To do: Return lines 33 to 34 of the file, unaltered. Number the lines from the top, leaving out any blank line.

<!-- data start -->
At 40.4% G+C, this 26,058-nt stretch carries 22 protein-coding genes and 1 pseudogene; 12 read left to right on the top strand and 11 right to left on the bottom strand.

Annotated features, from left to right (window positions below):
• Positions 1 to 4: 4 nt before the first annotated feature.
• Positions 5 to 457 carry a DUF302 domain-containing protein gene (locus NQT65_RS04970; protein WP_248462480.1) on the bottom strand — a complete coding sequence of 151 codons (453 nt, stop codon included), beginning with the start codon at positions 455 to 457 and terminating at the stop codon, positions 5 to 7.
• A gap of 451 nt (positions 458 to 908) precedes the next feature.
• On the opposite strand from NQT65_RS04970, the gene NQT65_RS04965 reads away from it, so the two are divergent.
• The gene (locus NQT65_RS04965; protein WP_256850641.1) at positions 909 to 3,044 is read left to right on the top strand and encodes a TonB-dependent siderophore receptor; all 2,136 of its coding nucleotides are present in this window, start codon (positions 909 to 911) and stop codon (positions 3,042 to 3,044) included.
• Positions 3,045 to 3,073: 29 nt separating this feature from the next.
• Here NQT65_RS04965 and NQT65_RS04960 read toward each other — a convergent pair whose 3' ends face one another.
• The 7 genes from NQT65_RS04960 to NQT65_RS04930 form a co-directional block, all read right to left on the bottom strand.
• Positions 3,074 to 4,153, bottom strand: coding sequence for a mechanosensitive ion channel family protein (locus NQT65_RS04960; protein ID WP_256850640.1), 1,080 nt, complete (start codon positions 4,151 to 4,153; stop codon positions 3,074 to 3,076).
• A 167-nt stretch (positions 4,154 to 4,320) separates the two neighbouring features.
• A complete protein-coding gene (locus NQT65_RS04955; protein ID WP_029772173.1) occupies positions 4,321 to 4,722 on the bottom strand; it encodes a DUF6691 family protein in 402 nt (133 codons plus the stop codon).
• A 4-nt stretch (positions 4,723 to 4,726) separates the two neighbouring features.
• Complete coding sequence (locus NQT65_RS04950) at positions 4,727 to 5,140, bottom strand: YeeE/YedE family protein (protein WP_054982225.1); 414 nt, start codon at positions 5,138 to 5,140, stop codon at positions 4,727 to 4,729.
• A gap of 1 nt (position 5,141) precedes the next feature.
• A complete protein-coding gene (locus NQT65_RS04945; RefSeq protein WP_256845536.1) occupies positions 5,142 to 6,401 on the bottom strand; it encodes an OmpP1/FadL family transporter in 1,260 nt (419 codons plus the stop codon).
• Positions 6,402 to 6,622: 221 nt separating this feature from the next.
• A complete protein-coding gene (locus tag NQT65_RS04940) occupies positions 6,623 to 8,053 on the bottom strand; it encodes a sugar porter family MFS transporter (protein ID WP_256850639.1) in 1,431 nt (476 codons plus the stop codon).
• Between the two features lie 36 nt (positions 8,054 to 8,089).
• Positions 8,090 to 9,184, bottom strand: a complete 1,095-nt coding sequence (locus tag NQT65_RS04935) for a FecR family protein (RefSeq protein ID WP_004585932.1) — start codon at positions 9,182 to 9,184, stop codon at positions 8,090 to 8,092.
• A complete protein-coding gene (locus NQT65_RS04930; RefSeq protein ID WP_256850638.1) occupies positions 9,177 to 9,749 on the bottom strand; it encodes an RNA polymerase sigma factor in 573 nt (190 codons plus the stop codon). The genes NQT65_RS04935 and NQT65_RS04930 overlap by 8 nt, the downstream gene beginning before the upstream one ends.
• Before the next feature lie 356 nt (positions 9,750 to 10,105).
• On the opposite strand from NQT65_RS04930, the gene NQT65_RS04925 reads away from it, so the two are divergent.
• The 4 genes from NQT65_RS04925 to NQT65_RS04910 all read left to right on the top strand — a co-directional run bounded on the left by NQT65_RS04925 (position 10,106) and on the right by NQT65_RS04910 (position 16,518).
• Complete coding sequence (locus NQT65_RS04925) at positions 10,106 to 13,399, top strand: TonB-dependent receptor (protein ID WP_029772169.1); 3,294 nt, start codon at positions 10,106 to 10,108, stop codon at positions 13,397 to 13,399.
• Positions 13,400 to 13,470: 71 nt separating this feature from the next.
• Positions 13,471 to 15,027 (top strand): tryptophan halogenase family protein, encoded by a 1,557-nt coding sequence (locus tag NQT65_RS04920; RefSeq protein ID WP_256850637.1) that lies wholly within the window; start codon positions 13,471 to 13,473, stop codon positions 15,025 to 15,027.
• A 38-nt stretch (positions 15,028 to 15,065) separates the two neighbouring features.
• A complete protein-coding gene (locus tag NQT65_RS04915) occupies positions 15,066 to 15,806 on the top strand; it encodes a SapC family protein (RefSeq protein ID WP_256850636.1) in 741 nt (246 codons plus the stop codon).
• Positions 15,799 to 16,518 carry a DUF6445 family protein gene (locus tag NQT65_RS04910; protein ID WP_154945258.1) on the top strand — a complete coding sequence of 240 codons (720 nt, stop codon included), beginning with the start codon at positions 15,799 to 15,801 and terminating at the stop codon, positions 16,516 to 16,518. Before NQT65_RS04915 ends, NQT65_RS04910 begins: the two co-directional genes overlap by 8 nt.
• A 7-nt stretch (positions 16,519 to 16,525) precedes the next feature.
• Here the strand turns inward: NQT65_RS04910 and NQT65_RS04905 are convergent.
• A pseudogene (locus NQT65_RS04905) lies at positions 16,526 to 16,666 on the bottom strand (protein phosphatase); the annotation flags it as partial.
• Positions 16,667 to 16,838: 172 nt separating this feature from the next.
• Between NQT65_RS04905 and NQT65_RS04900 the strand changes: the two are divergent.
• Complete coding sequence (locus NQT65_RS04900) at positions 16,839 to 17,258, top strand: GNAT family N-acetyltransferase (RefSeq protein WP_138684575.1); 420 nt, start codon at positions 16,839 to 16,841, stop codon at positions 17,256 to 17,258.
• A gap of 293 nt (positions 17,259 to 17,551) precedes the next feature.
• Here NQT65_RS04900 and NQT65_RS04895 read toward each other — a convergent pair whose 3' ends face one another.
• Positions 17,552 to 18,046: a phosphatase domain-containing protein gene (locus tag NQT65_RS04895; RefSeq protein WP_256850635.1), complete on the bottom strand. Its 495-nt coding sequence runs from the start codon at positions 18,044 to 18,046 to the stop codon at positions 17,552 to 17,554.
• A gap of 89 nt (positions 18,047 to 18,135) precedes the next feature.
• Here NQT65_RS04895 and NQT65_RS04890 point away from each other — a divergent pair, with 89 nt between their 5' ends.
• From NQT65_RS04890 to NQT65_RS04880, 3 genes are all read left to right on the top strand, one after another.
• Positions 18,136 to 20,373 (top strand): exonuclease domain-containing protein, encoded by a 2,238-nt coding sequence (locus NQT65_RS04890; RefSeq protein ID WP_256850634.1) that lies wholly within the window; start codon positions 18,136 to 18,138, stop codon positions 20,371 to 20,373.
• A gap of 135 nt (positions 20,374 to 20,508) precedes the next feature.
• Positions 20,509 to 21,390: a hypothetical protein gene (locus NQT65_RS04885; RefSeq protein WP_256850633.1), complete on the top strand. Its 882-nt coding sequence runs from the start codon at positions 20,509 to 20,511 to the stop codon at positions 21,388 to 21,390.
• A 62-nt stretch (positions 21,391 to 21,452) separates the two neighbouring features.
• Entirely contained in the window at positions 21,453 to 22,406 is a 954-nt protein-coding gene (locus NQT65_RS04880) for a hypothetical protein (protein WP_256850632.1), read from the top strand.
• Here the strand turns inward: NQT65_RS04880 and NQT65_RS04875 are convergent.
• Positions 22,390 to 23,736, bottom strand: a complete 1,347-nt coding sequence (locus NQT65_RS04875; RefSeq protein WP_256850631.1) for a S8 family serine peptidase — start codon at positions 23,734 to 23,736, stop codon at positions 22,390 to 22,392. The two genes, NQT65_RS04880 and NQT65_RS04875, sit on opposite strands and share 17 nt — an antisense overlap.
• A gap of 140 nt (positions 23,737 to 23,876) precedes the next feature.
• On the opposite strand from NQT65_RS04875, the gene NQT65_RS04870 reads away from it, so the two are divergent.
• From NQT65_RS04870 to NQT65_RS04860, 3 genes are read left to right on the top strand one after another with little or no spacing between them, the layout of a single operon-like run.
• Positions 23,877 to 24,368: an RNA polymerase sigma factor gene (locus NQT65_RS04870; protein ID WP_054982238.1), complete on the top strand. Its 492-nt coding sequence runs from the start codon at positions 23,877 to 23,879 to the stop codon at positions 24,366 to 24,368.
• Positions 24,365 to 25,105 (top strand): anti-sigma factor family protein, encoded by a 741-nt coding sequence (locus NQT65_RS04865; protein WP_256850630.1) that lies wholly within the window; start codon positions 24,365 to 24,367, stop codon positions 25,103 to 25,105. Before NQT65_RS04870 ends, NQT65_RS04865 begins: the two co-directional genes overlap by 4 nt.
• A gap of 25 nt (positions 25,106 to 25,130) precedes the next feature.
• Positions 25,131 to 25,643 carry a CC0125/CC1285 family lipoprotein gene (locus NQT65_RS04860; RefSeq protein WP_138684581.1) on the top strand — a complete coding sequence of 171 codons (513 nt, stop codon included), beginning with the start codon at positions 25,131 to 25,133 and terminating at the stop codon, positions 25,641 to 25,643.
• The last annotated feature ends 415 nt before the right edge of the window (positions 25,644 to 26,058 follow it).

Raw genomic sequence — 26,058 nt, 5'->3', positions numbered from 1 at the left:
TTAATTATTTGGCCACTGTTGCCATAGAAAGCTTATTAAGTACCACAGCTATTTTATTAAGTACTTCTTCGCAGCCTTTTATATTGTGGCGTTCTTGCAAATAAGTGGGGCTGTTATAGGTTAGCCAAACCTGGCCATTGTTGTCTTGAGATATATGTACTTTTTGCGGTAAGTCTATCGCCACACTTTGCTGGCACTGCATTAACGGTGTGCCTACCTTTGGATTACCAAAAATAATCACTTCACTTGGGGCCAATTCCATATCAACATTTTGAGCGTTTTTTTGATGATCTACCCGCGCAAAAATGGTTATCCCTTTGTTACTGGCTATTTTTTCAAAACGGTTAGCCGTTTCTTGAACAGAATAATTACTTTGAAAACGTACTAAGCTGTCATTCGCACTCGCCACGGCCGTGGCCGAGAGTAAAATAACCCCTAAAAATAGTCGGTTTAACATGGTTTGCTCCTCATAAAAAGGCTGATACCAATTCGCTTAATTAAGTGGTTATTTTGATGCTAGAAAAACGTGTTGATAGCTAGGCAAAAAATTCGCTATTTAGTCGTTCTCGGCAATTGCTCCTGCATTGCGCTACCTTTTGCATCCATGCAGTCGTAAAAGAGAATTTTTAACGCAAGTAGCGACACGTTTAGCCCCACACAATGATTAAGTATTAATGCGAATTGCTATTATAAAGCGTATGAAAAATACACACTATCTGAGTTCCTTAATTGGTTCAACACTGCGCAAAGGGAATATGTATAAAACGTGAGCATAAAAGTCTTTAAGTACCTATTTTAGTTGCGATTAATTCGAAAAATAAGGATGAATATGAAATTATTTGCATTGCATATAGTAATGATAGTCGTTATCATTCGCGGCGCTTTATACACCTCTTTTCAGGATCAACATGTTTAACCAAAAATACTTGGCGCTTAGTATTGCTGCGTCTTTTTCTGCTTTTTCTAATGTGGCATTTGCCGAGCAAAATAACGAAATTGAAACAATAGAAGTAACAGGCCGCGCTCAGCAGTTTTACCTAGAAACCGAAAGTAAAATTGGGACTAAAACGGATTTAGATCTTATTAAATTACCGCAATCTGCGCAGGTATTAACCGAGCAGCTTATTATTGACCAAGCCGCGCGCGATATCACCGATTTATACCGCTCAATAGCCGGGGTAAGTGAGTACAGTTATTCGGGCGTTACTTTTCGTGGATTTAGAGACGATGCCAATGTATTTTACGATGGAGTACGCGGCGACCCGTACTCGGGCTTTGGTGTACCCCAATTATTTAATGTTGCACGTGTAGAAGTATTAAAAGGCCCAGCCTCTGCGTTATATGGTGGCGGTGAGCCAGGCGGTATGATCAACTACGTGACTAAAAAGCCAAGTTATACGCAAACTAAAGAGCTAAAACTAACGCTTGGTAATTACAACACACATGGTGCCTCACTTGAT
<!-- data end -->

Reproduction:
• Here the strand turns inward: NQT65_RS04910 and NQT65_RS04905 are convergent.
• A pseudogene (locus NQT65_RS04905) lies at positions 16,526 to 16,666 on the bottom strand (protein phosphatase); the annotation flags it as partial.